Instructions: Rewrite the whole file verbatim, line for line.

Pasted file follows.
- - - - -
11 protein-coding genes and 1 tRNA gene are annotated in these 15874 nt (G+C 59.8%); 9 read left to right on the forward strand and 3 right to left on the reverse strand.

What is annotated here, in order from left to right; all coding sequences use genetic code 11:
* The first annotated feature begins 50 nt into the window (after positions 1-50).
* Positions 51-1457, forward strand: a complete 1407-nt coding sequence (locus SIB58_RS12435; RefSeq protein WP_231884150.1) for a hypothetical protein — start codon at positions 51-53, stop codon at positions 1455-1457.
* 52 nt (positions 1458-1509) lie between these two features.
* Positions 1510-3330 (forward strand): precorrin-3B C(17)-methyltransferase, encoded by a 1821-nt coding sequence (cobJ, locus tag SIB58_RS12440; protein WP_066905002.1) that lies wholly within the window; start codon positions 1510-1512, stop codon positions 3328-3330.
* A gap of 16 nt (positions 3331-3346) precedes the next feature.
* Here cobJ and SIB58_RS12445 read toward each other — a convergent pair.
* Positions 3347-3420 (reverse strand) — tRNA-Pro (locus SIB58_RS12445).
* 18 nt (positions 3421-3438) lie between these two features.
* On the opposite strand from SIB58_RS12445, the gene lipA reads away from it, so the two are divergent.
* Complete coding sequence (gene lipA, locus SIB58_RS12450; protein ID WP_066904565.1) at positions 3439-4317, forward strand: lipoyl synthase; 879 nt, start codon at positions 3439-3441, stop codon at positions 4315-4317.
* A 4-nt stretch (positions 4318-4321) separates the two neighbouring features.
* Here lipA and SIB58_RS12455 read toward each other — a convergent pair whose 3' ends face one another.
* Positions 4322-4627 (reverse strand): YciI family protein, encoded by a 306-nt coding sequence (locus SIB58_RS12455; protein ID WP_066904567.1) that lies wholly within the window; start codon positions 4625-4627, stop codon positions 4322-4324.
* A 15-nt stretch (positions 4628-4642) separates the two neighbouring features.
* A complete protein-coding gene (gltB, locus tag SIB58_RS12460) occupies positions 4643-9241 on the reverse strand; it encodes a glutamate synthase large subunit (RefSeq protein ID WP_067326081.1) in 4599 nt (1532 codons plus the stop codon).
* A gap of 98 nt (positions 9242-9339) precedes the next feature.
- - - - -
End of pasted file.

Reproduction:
11 protein-coding genes and 1 tRNA gene are annotated in these 15874 nt (G+C 59.8%); 9 read left to right on the forward strand and 3 right to left on the reverse strand.

What is annotated here, in order from left to right; all coding sequences use genetic code 11:
* The first annotated feature begins 50 nt into the window (after positions 1-50).
* Positions 51-1457, forward strand: a complete 1407-nt coding sequence (locus SIB58_RS12435; RefSeq protein WP_231884150.1) for a hypothetical protein — start codon at positions 51-53, stop codon at positions 1455-1457.
* 52 nt (positions 1458-1509) lie between these two features.
* Positions 1510-3330 (forward strand): precorrin-3B C(17)-methyltransferase, encoded by a 1821-nt coding sequence (cobJ, locus tag SIB58_RS12440; protein WP_066905002.1) that lies wholly within the window; start codon positions 1510-1512, stop codon positions 3328-3330.
* A gap of 16 nt (positions 3331-3346) precedes the next feature.
* Here cobJ and SIB58_RS12445 read toward each other — a convergent pair.
* Positions 3347-3420 (reverse strand) — tRNA-Pro (locus SIB58_RS12445).
* 18 nt (positions 3421-3438) lie between these two features.
* On the opposite strand from SIB58_RS12445, the gene lipA reads away from it, so the two are divergent.
* Complete coding sequence (gene lipA, locus SIB58_RS12450; protein ID WP_066904565.1) at positions 3439-4317, forward strand: lipoyl synthase; 879 nt, start codon at positions 3439-3441, stop codon at positions 4315-4317.
* A 4-nt stretch (positions 4318-4321) separates the two neighbouring features.
* Here lipA and SIB58_RS12455 read toward each other — a convergent pair whose 3' ends face one another.
* Positions 4322-4627 (reverse strand): YciI family protein, encoded by a 306-nt coding sequence (locus SIB58_RS12455; protein ID WP_066904567.1) that lies wholly within the window; start codon positions 4625-4627, stop codon positions 4322-4324.
* A 15-nt stretch (positions 4628-4642) separates the two neighbouring features.
* A complete protein-coding gene (gltB, locus tag SIB58_RS12460) occupies positions 4643-9241 on the reverse strand; it encodes a glutamate synthase large subunit (RefSeq protein ID WP_067326081.1) in 4599 nt (1532 codons plus the stop codon).
* A gap of 98 nt (positions 9242-9339) precedes the next feature.